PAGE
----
Collapse – How Societies Choose to fail or Survive

Jared Diamond (2005)
An amazing book, which may well have finally cured me of my aversion to non-fiction. I am told it has since been made into a TV programme (or series) but not one which I caught.
In brief, this is, as the title suggests, a study of how societies collapse. There are several very detailed case studies, including the Mayan civilisation in Mexico, Easter Island, the Norse settlement in Greenland, and American Indian civilisations. There are contrasted with similar civilisations that have persisted (although the reference to Iceland’s prosperity in comparison with Greenland is a bit of a sick joke post-bankruptcy in 2008/9) despite very challenging environments. The chapter on Easter Island (2) is a particularly interesting part of the book – it is argued compellingly that this extraordinarily mature and complex civilisation committed ecocide. Most of the collapsed civilisations studied here existed in marginal, challenging environments, and the sources of their collapse can be traced back to environmental destruction of one kind or another, whether it be deforestation, salinization of the soil, or soil erosion.
I wrote positively about Diamond’s earlier work, Guns, Germs and Steel in a previous entry. This book could easily have been alternatively sub-titled “Trees, Soil, and Water” given the central role these ingredients play in the survival or otherwise of civilisations. But Diamond’s choice of sub-title here, and especially that verb “choose” is both controversial and illuminating, and I keep coming back to that choice. His central thesis is clear – the survival of societies is not simply a matter of a natural rise and fall over time, but a result of the decisions and choices societies make. That’s not to say those decisions are easy or obvious, but nonetheless with the benefit of hindsight we can see how some societies prosper in almost impossible circumstances – he cites the example of the island of Tikopia in the Pacific which is less than two square miles in area, but on which people have survived for around 3,000 years – while others disappear more or less suddenly.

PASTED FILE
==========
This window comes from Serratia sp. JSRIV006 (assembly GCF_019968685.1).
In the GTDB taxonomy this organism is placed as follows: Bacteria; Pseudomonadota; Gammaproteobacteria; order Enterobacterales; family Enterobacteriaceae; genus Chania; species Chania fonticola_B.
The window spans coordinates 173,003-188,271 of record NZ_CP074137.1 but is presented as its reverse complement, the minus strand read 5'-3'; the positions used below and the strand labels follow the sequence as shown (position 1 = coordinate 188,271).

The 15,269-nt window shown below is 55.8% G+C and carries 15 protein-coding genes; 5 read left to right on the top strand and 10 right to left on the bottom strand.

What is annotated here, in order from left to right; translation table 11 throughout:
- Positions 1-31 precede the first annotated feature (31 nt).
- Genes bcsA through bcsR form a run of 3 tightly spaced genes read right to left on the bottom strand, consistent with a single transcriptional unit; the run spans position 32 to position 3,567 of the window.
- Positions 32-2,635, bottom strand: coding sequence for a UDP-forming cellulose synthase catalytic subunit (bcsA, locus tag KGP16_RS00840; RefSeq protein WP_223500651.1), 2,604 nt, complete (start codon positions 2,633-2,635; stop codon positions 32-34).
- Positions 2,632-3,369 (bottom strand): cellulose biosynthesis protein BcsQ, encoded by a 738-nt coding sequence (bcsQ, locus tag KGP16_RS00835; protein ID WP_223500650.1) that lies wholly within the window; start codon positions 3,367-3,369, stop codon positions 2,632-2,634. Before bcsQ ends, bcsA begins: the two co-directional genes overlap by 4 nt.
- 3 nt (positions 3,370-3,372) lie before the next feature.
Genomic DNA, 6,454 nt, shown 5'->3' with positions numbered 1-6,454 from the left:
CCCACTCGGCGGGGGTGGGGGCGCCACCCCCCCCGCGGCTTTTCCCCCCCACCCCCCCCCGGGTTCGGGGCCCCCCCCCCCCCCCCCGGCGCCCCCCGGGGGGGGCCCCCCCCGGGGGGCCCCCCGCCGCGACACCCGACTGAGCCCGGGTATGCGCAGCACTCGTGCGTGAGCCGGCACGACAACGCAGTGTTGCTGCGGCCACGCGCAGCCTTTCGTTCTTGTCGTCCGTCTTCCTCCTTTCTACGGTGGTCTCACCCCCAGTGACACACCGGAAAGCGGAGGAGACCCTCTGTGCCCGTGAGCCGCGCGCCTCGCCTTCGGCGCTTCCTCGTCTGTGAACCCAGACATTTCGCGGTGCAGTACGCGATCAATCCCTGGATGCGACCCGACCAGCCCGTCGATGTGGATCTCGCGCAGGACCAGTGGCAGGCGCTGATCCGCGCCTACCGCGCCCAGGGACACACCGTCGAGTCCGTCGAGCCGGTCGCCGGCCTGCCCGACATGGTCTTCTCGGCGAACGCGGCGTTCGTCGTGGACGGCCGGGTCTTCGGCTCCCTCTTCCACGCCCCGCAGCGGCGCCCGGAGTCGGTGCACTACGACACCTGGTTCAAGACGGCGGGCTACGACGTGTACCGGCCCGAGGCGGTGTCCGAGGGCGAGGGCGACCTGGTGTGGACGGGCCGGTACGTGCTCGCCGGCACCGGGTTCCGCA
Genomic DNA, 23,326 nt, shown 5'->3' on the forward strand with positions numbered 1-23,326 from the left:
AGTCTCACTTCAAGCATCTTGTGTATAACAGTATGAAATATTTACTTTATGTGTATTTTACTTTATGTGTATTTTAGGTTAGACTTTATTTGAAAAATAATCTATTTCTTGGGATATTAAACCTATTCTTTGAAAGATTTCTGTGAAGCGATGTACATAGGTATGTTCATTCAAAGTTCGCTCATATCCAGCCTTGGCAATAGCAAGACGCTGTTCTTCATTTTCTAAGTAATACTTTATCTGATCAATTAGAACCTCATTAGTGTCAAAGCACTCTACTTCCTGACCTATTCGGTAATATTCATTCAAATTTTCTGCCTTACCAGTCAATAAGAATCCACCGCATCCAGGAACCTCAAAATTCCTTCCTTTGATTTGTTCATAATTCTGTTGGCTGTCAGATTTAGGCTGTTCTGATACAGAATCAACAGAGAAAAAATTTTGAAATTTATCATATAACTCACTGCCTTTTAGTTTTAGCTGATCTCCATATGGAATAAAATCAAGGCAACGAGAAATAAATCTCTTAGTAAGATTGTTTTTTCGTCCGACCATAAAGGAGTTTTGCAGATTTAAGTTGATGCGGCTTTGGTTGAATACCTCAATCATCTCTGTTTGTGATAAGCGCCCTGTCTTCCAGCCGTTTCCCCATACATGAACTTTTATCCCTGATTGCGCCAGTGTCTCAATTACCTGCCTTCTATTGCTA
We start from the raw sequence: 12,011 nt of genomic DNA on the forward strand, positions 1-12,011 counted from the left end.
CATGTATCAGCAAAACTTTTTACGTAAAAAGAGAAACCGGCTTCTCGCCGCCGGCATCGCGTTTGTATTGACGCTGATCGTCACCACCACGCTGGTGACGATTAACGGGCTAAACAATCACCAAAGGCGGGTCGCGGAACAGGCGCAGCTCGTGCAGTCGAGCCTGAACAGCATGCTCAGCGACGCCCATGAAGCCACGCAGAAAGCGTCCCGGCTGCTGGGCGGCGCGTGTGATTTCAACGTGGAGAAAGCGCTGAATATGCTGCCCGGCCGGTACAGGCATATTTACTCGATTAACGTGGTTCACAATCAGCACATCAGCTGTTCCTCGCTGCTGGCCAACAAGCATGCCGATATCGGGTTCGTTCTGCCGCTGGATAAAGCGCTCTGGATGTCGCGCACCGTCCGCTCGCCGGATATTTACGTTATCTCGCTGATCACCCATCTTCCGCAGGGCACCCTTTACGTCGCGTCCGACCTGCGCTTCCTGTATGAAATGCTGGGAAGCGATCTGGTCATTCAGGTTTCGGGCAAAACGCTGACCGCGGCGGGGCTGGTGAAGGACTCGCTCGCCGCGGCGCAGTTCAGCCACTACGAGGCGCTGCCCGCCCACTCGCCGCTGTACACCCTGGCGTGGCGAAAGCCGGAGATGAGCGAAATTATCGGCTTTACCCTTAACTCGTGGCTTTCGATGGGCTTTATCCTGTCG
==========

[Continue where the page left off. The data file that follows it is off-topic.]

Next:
This is a hugely controversial topic or battleground, and of course Diamond’s cultural and academic perspectives come into play. His analysis of the massacres in Rwanda, attributing them in part to over-population, will be distressing to some, but he arrays a formidable amount of evidence to support his position.

Diamond is usually scrupulous in acknowledging when he is entering a field of potential or actual controversy – he recognises the existing debate, without hesitating to offer his own judgment or perspective. Which makes it all the more surprising that when discussing the use of infanticide as a method of population control, he does so in a quite chillingly dispassionate way, without giving the slightest nod to the possibility that there may be readers who do not accept that this was ever used in the way suggested. I have no doubt he has evidence to support his contention – presumably archaeological – but this is not cited or referenced.